2. COS (Content Optimization System): Using a CMS to optimize content for the best user experience.
  3. CMS (Content Management System): A web application designed to make the process of creating, editing, and managing websites easy for non-technical users. Think Wordpress, Drupal, HubSpot, etc.
  4. CRM (Customer Relationship Management): Usually in reference to a web application that allows marketers and salespeople to conduct and track business with customers. Think HubSpot (yes, again), Salesforce, Microsoft Outlook or Dynamics.
  5. CRO (Conversion Rate Optimization): Optimizing a website strategically to increase conversions. A conversion is when someone does the thing you want them to do.
  6. CTA (Call to Action): A phrase, button, or prompt that requires an action to take a step (such as subscribe, purchase, download, etc).
  7. UI (User Interface): The point of human-computer interaction and communication. There are many different types, such as menu-driven UIs, touch UIs, voice UIs, etc.
  8. URL (Uniform Resource Locator): The marketer or web developer’s word for website address.
  9. UX (User Experience): The experience that a customer has on a website or at a place of business.
  10. MAP (Marketing Automation Platform): Not to be confused with a geographical map. A MAP is software that’s used to automate marketing activities, such as sending emails, posting to social media, etc.
  11. CPC (Cost Per Click): The amount of money that is spent by a company when a lead clicks on an ad.
  12. CTR (Click Through Rate): The total number of actual clicks over the total number of possible clicks (impressions).
  13. AM (Account Manager): Not to be confused with the time of day. An AM is the person handling a client’s contract.
  14. SLA (Service Level Agreement): A legally binding agreement between a service provider and a client. An MSA (Master Service Agreement) is a variation on this.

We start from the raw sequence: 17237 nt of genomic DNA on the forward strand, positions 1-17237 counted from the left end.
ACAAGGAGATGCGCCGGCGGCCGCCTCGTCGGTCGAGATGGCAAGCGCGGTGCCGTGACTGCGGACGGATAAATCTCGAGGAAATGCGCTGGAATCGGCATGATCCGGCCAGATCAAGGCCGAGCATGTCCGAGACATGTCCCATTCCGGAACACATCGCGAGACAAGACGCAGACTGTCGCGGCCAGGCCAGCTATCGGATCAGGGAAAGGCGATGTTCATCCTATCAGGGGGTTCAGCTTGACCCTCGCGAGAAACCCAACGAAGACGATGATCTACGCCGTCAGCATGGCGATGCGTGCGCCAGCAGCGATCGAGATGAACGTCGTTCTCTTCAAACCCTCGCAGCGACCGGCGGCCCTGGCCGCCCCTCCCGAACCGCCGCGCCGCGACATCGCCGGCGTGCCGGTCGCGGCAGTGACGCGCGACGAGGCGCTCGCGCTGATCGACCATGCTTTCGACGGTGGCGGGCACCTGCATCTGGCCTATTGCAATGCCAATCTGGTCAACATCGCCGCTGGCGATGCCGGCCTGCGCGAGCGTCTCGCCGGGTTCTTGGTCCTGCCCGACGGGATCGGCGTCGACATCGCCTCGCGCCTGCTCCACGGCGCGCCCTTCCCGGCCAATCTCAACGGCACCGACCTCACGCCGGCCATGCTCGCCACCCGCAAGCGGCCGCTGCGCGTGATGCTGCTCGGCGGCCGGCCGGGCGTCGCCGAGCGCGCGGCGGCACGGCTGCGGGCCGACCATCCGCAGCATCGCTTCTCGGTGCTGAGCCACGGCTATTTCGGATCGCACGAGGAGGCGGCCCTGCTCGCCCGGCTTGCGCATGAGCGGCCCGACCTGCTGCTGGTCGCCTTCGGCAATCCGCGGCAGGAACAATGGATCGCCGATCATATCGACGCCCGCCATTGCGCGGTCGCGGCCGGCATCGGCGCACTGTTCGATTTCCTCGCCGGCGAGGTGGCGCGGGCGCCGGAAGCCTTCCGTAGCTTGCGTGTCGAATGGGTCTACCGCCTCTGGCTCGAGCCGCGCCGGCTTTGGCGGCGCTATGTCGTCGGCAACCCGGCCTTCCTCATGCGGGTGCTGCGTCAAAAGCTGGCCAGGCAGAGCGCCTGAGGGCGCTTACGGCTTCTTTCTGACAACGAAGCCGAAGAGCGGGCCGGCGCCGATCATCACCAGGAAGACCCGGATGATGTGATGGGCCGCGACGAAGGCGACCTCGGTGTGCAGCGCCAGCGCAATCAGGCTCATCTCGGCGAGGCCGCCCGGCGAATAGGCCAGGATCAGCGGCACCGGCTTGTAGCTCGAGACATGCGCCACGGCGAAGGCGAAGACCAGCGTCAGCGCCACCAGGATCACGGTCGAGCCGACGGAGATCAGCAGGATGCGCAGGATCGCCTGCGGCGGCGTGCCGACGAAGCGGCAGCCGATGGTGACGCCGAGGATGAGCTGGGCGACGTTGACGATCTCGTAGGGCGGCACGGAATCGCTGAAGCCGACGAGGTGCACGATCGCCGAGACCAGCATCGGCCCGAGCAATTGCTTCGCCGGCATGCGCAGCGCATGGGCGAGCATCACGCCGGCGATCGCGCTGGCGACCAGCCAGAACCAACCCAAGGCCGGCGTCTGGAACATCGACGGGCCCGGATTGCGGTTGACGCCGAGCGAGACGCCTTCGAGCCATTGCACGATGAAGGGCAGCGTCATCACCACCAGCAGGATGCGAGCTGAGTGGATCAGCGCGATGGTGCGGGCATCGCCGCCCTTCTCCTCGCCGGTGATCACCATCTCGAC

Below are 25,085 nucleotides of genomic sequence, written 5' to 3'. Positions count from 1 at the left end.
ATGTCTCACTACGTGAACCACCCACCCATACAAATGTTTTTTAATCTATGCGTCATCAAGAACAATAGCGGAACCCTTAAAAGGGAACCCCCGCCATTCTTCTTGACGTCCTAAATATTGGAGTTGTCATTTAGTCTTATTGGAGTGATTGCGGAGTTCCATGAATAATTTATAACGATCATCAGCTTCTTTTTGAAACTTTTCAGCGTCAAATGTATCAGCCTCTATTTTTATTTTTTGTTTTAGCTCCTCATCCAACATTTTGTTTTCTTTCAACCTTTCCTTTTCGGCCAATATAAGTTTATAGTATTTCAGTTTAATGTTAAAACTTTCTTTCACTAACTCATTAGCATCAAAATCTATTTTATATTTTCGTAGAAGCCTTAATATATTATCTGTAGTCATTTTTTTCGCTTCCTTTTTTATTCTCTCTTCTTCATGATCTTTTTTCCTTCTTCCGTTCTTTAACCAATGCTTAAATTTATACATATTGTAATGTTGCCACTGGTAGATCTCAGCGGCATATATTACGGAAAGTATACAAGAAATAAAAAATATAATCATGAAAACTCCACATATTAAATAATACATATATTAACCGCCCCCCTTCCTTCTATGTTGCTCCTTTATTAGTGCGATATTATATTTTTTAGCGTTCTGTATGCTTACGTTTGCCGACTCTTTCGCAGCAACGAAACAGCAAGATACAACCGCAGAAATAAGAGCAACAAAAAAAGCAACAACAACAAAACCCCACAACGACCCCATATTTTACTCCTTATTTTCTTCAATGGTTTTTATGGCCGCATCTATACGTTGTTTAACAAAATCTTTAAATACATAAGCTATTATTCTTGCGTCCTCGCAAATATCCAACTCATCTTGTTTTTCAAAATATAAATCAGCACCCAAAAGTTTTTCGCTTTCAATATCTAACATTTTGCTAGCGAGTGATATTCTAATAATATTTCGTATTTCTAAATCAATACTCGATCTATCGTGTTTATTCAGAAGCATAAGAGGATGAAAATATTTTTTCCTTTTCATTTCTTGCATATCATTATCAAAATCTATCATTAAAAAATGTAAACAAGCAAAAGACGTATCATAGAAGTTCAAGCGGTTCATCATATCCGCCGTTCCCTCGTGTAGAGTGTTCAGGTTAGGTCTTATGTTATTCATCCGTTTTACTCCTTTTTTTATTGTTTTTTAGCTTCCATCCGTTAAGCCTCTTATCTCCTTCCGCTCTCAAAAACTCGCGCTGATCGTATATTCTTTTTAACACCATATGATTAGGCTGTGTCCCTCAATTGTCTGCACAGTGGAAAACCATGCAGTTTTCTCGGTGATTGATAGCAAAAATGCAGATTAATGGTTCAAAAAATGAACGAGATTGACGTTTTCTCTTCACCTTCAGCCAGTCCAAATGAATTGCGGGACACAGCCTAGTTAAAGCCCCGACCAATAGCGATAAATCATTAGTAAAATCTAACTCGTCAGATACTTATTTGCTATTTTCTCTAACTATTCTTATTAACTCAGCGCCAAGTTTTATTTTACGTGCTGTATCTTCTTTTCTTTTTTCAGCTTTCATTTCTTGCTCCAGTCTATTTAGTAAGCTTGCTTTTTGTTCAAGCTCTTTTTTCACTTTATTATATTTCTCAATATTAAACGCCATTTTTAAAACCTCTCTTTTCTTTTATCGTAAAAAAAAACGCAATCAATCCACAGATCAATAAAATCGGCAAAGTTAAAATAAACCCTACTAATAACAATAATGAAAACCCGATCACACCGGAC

15. DNS (Domain Name System): This tells web traffic types where to go. Website traffic goes to web pages, email traffic goes to email clients, etc.
  16. H1 (Header 1): The first header or headline that appears in an article or on a website. Note: there should be one on every page and only one per page on your website. 
  17. SERPs (Search Engine Result Pages): The listings that are shown when a user searches by keyword or phrase in a search engine.
  18. SEO (Search Engine Optimization): Effort used to increase your rankings on the SERP.

What’s Next for You

Now, take a look at your marketing and think about your sales pitches. Are you using jargon that only you understand? It might not be as obvious to you, so ask your friends who are outside your business. In fact, you might be surprised to find that something you think is common actually means something else to someone else. For example, if you are in law, IP means intellectual property, but in information technology it means internet protocol.

Oh, and just to prove that I know what a PVT is (because I’m sure you already know)… a PVT is a previously viewed tape (unless you are in the military, and then it’s a private; or in medical, it’s portal vein thrombosis or… you get the idea).

Corey Smith

Written by Corey Smith

Corey Smith is the founder of Tribute Media and serves as the Managing Director for Tribute Media. He is also the VP of Web & Creative for Hawke Media.